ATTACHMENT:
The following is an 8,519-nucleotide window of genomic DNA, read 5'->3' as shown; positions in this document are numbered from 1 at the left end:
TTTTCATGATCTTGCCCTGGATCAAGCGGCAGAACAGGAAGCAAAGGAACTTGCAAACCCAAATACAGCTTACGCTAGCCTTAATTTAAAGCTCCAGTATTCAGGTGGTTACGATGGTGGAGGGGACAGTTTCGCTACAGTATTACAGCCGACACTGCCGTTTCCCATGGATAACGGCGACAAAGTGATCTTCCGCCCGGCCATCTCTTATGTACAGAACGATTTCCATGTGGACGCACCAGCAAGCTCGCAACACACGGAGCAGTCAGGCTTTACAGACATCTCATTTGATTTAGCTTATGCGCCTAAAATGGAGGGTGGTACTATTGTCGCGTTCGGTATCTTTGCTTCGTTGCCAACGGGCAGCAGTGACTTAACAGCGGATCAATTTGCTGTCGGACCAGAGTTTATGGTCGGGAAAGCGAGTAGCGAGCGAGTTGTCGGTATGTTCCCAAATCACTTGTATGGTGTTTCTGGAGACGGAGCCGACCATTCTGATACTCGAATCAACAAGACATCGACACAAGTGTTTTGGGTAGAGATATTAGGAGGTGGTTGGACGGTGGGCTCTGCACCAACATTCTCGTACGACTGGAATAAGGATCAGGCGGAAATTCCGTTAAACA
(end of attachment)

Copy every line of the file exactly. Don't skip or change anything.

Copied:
The following is an 8,519-nucleotide window of genomic DNA, read 5'->3' as shown; positions in this document are numbered from 1 at the left end:
TTTTCATGATCTTGCCCTGGATCAAGCGGCAGAACAGGAAGCAAAGGAACTTGCAAACCCAAATACAGCTTACGCTAGCCTTAATTTAAAGCTCCAGTATTCAGGTGGTTACGATGGTGGAGGGGACAGTTTCGCTACAGTATTACAGCCGACACTGCCGTTTCCCATGGATAACGGCGACAAAGTGATCTTCCGCCCGGCCATCTCTTATGTACAGAACGATTTCCATGTGGACGCACCAGCAAGCTCGCAACACACGGAGCAGTCAGGCTTTACAGACATCTCATTTGATTTAGCTTATGCGCCTAAAATGGAGGGTGGTACTATTGTCGCGTTCGGTATCTTTGCTTCGTTGCCAACGGGCAGCAGTGACTTAACAGCGGATCAATTTGCTGTCGGACCAGAGTTTATGGTCGGGAAAGCGAGTAGCGAGCGAGTTGTCGGTATGTTCCCAAATCACTTGTATGGTGTTTCTGGAGACGGAGCCGACCATTCTGATACTCGAATCAACAAGACATCGACACAAGTGTTTTGGGTAGAGATATTAGGAGGTGGTTGGACGGTGGGCTCTGCACCAACATTCTCGTACGACTGGAATAAGGATCAGGCGGAAATTCCGTTAAACA